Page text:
January 11, 2019
Services – 6:30 pm
Dinner – 7:30 pm
You have to love that our most ancient ritual, Shabbat, starts with a most contemporary aesthetic: dining by candlelight. In Jewish tradition, lighting candles at sunset on Friday is the last act of the workweek, the literal spark that carries us into Shabbat. Yet nowhere in the Torah does God command us to light two candles at dusk. Rather, over the centuries, the sages linked the practice to shamor and zachor, the commandments to keep and remember Shabbat.
Start this new year with Temple friends and family when we keep and remember Shabbat at Sha’arei Shabbat services. Ease yourself into a new ritual by attending this shortened worship service followed by a delicious dinner.
, known as Passover in English, is a major Jewish spring festival, commemorating the Exodus from Egypt over 3,000 years ago. The ritual observance of this holiday centers around a special home service called the seder (meaning “order”) and a festive meal; the prohibition of (leaven); and the eating of (an unleavened bread). On the fifteenth day of Nisan in the Hebrew calendar, Jews gather with family and friends in the evening to read from a book called the , meaning “telling,” which contains the order of prayers, rituals, readings, and songs for the Passover seder. Today, the holiday is a celebration of freedom and family. Read more about Passover at the URJ Website.
Sukkot, a Hebrew word meaning “booths” or “huts,” refers to the Jewish festival of giving thanks for the fall harvest, as well as the commemoration of the forty years of Jewish wandering in the desert after Sinai. Sukkot is celebrated five days after Yom Kippur on the 15th of Tishrei and is marked
by several distinct traditions. One tradition, which takes the commandment
to “dwell in booths” literally, is to build a sukkah, a booth or hut. A sukkah is often erected by Jews during this festival, and it is common practice for some to eat and even live in these temporary dwellings during Sukkot. Thanks to our mighty Sukkah builders!
The first Megillah of the year!
On Rosh Hashanah Rabbi Harris challenged us to read five short Jewish books from Tanakh, including four megillot:
– Jonah on Yom Kippur
– Ecclesiastes during Sukkot
– Esther on Purim
– Song of Songs during Passover
– Ruth on Shavuot
Sukkot begins this year on the evening of Oct. 8, 2014. Over the next seven days let’s read Ecclesiastes, called Kohelet in Hebrew. There are study questions below, and you may want to join an informal Lunch & Learn, Thursday, Oct. 9th at the Downtown Library at 11:30 a.m., or Tuesday, October 14, at noon in the sukkah at Temple.
Background of Kohelet/Ecclesiastes
The megillah of Kohelet is found in the third part of the Tanakh, called the Writings section. You can order an English translation of all five megillot plus the book of Jonah. You can see a less modern on-line English translation of Kohelet.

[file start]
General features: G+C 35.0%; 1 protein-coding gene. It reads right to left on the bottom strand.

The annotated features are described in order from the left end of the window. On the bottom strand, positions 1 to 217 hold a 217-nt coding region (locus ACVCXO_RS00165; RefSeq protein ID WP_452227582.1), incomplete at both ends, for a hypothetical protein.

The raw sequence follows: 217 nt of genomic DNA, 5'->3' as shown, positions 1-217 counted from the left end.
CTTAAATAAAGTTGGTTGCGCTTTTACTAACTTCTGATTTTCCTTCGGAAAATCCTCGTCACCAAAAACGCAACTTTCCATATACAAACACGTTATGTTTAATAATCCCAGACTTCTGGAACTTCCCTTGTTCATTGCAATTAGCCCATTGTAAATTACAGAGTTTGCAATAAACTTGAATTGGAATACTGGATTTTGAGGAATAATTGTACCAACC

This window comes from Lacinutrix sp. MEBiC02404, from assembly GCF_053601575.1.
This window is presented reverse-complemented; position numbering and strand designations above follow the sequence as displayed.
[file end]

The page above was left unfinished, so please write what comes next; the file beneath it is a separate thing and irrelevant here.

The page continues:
Tradition teaches that Kohelet is one of three biblical books written by King Solomon(10th century BCE). Scholars believe it was written around the 2nd-3rd century BCE. It is the biblical book closest to presenting an actual philosophy of life. Kohelet asks fundamental questions about meaning, purpose, and hope.
There are at least three reasons why Kohelet is read during Sukkot:
- It talks about rejoicing, and one name for Sukkot is ‘the season of our rejoicing’ (z’man simchateinu)
- It talks about the impermanence of life, and a sukkah represents transience and uncertainty
- “Autumn” is the season of our lives when we think about mortality, a significant theme of the book
Questions for Reading Kohelet
- Chapter One: Are you surprised a book of the Bible opens with the statement that “all is futile” or “all is vanity”? The statement will vary depending on the translation. If you were choosing what books would be included in Tanakh, what criteria would you use?
- Chapter Two: Kohelet describes his great material success as ultimately meaningless. Think about what his back-story might be. What might have happened that has caused him to search for meaning and interpret life as he does?
- Chapters 3-6. What does Kohelet believe about God? How does his belief compare to your own?
- Chapters 7-8.Chapter 9. Particularly in this pre-election season, how do we attune ourselves and encourage others to hear “words spoken softly by wise men”? Do we live in an environment where those words are heeded? (9:17-18)
- What might be better about the day of death than the day of birth (7:1)?
- How would you describe Kohelet’s emotional state? When have you felt like this? Is this an emotional place where you are comfortable? (8:9-14)
- Chapters 10-11.Chapter 12. “The sum of the matter, when all is said and done: Revere God and observe God’s commandments! For this applies to all mankind: that God will call every creature to account for every deed, known or hidden, be it good or bad.” Is this a satisfying conclusion to the book? What of Kohelet’s philosophy will you continue to think about for the rest of the day?
- Who can you trust? What might this teach about how we use our words, even in private? (10:19-20)
- Do you hear these words as hopeful and promising, or disheartening and grim?
Your Temple Board of Directors is pleased to announce that all High Holy Day tickets are free of charge. Guests of member congregants as well as non-members within the community are welcomed and invited, free of charge, to join us in prayer. To receive complimentary tickets, guests must complete our High Holy Day Ticket Request found HERE.
Schedule of Services
Please see the Temple High Holy Days Schedule for a list of dates, times, and locations of services. Join us at 5779 Celebration Continues for information about Sukkot, Simchat Torah and Shemini Atzeret.